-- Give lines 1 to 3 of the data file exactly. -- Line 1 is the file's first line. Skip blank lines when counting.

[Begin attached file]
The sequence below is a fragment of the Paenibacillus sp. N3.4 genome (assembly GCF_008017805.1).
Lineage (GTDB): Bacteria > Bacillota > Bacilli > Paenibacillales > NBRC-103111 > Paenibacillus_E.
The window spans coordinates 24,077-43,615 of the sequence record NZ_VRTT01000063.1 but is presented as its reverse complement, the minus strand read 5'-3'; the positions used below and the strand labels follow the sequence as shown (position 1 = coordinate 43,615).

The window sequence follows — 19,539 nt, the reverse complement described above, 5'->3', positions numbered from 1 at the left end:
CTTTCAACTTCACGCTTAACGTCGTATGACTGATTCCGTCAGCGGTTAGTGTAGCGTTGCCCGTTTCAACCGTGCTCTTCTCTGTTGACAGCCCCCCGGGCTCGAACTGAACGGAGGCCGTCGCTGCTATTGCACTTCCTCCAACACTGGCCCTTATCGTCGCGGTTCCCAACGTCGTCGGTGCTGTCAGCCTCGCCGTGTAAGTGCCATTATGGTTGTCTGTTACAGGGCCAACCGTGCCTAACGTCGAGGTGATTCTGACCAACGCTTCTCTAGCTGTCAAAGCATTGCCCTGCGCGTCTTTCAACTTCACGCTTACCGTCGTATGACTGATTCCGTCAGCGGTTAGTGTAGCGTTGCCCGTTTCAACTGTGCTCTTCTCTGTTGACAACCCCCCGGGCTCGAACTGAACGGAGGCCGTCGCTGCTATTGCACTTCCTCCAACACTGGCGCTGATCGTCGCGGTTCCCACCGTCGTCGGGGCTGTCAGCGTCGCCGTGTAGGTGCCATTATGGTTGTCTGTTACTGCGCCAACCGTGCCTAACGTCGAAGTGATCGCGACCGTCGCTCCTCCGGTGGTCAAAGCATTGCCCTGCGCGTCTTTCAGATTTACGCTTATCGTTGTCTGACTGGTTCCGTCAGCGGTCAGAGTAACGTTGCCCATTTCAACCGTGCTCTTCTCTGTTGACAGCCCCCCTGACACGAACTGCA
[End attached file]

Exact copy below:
The sequence below is a fragment of the Paenibacillus sp. N3.4 genome (assembly GCF_008017805.1).
Lineage (GTDB): Bacteria > Bacillota > Bacilli > Paenibacillales > NBRC-103111 > Paenibacillus_E.
The window spans coordinates 24,077-43,615 of the sequence record NZ_VRTT01000063.1 but is presented as its reverse complement, the minus strand read 5'-3'; the positions used below and the strand labels follow the sequence as shown (position 1 = coordinate 43,615).